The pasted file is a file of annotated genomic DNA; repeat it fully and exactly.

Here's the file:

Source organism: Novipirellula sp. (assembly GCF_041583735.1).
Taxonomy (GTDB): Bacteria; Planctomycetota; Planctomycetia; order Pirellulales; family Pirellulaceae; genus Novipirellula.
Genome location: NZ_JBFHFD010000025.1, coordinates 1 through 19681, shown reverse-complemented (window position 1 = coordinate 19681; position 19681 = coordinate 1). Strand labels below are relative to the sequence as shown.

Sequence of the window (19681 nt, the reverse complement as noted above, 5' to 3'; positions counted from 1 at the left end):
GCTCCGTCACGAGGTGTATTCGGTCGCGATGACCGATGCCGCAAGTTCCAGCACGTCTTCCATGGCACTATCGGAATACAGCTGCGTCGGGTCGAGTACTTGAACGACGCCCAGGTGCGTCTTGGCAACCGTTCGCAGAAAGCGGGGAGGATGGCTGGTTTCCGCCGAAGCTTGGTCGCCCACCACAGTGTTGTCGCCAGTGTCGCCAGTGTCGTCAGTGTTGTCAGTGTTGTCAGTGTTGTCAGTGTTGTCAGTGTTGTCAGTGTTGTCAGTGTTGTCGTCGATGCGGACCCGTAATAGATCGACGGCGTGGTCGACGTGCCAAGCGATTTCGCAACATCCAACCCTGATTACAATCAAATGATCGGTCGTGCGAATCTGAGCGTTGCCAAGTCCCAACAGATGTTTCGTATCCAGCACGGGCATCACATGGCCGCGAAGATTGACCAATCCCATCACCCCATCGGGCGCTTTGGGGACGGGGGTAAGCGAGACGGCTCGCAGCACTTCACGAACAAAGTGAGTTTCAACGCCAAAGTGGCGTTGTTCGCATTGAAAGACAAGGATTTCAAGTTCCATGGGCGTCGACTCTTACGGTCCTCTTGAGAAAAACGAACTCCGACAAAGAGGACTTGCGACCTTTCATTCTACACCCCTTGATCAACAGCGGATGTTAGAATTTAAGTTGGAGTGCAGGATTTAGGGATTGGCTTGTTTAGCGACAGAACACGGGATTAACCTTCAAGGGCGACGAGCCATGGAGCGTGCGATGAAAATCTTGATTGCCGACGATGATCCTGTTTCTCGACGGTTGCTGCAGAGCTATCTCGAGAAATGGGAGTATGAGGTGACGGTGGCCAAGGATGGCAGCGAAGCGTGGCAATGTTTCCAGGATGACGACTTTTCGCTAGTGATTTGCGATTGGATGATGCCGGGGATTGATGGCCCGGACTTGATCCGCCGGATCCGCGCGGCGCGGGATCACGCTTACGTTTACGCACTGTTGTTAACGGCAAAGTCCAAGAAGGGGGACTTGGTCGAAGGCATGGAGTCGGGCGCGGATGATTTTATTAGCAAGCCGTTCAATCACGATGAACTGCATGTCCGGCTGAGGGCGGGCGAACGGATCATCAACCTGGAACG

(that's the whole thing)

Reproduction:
Source organism: Novipirellula sp. (assembly GCF_041583735.1).
Taxonomy (GTDB): Bacteria; Planctomycetota; Planctomycetia; order Pirellulales; family Pirellulaceae; genus Novipirellula.
Genome location: NZ_JBFHFD010000025.1, coordinates 1 through 19681, shown reverse-complemented (window position 1 = coordinate 19681; position 19681 = coordinate 1). Strand labels below are relative to the sequence as shown.

Sequence of the window (19681 nt, the reverse complement as noted above, 5' to 3'; positions counted from 1 at the left end):
GCTCCGTCACGAGGTGTATTCGGTCGCGATGACCGATGCCGCAAGTTCCAGCACGTCTTCCATGGCACTATCGGAATACAGCTGCGTCGGGTCGAGTACTTGAACGACGCCCAGGTGCGTCTTGGCAACCGTTCGCAGAAAGCGGGGAGGATGGCTGGTTTCCGCCGAAGCTTGGTCGCCCACCACAGTGTTGTCGCCAGTGTCGCCAGTGTCGTCAGTGTTGTCAGTGTTGTCAGTGTTGTCAGTGTTGTCAGTGTTGTCAGTGTTGTCAGTGTTGTCGTCGATGCGGACCCGTAATAGATCGACGGCGTGGTCGACGTGCCAAGCGATTTCGCAACATCCAACCCTGATTACAATCAAATGATCGGTCGTGCGAATCTGAGCGTTGCCAAGTCCCAACAGATGTTTCGTATCCAGCACGGGCATCACATGGCCGCGAAGATTGACCAATCCCATCACCCCATCGGGCGCTTTGGGGACGGGGGTAAGCGAGACGGCTCGCAGCACTTCACGAACAAAGTGAGTTTCAACGCCAAAGTGGCGTTGTTCGCATTGAAAGACAAGGATTTCAAGTTCCATGGGCGTCGACTCTTACGGTCCTCTTGAGAAAAACGAACTCCGACAAAGAGGACTTGCGACCTTTCATTCTACACCCCTTGATCAACAGCGGATGTTAGAATTTAAGTTGGAGTGCAGGATTTAGGGATTGGCTTGTTTAGCGACAGAACACGGGATTAACCTTCAAGGGCGACGAGCCATGGAGCGTGCGATGAAAATCTTGATTGCCGACGATGATCCTGTTTCTCGACGGTTGCTGCAGAGCTATCTCGAGAAATGGGAGTATGAGGTGACGGTGGCCAAGGATGGCAGCGAAGCGTGGCAATGTTTCCAGGATGACGACTTTTCGCTAGTGATTTGCGATTGGATGATGCCGGGGATTGATGGCCCGGACTTGATCCGCCGGATCCGCGCGGCGCGGGATCACGCTTACGTTTACGCACTGTTGTTAACGGCAAAGTCCAAGAAGGGGGACTTGGTCGAAGGCATGGAGTCGGGCGCGGATGATTTTATTAGCAAGCCGTTCAATCACGATGAACTGCATGTCCGGCTGAGGGCGGGCGAACGGATCATCAACCTGGAACG